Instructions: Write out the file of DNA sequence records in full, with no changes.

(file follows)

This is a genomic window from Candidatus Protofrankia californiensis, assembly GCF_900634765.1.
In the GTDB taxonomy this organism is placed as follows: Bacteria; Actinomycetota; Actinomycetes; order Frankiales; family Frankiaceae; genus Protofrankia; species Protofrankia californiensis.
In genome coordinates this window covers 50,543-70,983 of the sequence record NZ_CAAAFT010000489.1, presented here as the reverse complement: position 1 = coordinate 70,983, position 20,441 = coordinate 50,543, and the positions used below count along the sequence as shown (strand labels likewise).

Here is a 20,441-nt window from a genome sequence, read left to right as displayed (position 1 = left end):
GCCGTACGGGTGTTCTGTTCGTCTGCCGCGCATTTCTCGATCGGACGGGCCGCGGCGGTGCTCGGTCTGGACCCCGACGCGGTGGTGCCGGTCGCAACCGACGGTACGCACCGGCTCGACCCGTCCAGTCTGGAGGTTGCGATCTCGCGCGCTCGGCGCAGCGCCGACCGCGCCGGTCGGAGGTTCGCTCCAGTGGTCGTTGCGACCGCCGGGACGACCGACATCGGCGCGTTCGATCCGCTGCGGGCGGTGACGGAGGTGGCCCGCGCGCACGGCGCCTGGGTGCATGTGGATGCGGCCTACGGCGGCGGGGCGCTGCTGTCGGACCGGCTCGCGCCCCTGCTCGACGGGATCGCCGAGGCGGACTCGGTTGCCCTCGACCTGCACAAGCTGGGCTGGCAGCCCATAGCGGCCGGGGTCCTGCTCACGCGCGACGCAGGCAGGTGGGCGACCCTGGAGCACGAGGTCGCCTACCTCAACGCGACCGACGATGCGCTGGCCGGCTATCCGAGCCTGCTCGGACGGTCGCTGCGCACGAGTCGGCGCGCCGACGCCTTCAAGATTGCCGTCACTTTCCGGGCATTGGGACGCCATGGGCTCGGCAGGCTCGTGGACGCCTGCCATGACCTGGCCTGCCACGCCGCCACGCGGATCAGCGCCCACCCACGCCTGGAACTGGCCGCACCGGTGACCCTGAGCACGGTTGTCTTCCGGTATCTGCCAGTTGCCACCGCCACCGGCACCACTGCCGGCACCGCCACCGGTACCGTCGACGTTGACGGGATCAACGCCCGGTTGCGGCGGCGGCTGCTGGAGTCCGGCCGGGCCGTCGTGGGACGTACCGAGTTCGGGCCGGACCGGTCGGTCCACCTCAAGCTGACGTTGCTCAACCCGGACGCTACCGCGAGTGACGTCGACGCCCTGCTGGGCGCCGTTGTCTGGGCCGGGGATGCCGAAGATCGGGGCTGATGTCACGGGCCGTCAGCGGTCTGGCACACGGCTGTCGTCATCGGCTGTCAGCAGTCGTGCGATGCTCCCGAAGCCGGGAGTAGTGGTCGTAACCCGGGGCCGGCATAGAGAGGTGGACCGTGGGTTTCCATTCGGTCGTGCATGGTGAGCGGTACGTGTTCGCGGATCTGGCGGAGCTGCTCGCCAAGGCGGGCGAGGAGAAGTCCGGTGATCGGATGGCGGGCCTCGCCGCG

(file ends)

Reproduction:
This is a genomic window from Candidatus Protofrankia californiensis, assembly GCF_900634765.1.
In the GTDB taxonomy this organism is placed as follows: Bacteria; Actinomycetota; Actinomycetes; order Frankiales; family Frankiaceae; genus Protofrankia; species Protofrankia californiensis.
In genome coordinates this window covers 50,543-70,983 of the sequence record NZ_CAAAFT010000489.1, presented here as the reverse complement: position 1 = coordinate 70,983, position 20,441 = coordinate 50,543, and the positions used below count along the sequence as shown (strand labels likewise).

Here is a 20,441-nt window from a genome sequence, read left to right as displayed (position 1 = left end):
GCCGTACGGGTGTTCTGTTCGTCTGCCGCGCATTTCTCGATCGGACGGGCCGCGGCGGTGCTCGGTCTGGACCCCGACGCGGTGGTGCCGGTCGCAACCGACGGTACGCACCGGCTCGACCCGTCCAGTCTGGAGGTTGCGATCTCGCGCGCTCGGCGCAGCGCCGACCGCGCCGGTCGGAGGTTCGCTCCAGTGGTCGTTGCGACCGCCGGGACGACCGACATCGGCGCGTTCGATCCGCTGCGGGCGGTGACGGAGGTGGCCCGCGCGCACGGCGCCTGGGTGCATGTGGATGCGGCCTACGGCGGCGGGGCGCTGCTGTCGGACCGGCTCGCGCCCCTGCTCGACGGGATCGCCGAGGCGGACTCGGTTGCCCTCGACCTGCACAAGCTGGGCTGGCAGCCCATAGCGGCCGGGGTCCTGCTCACGCGCGACGCAGGCAGGTGGGCGACCCTGGAGCACGAGGTCGCCTACCTCAACGCGACCGACGATGCGCTGGCCGGCTATCCGAGCCTGCTCGGACGGTCGCTGCGCACGAGTCGGCGCGCCGACGCCTTCAAGATTGCCGTCACTTTCCGGGCATTGGGACGCCATGGGCTCGGCAGGCTCGTGGACGCCTGCCATGACCTGGCCTGCCACGCCGCCACGCGGATCAGCGCCCACCCACGCCTGGAACTGGCCGCACCGGTGACCCTGAGCACGGTTGTCTTCCGGTATCTGCCAGTTGCCACCGCCACCGGCACCACTGCCGGCACCGCCACCGGTACCGTCGACGTTGACGGGATCAACGCCCGGTTGCGGCGGCGGCTGCTGGAGTCCGGCCGGGCCGTCGTGGGACGTACCGAGTTCGGGCCGGACCGGTCGGTCCACCTCAAGCTGACGTTGCTCAACCCGGACGCTACCGCGAGTGACGTCGACGCCCTGCTGGGCGCCGTTGTCTGGGCCGGGGATGCCGAAGATCGGGGCTGATGTCACGGGCCGTCAGCGGTCTGGCACACGGCTGTCGTCATCGGCTGTCAGCAGTCGTGCGATGCTCCCGAAGCCGGGAGTAGTGGTCGTAACCCGGGGCCGGCATAGAGAGGTGGACCGTGGGTTTCCATTCGGTCGTGCATGGTGAGCGGTACGTGTTCGCGGATCTGGCGGAGCTGCTCGCCAAGGCGGGCGAGGAGAAGTCCGGTGATCGGATGGCGGGCCTCGCCGCG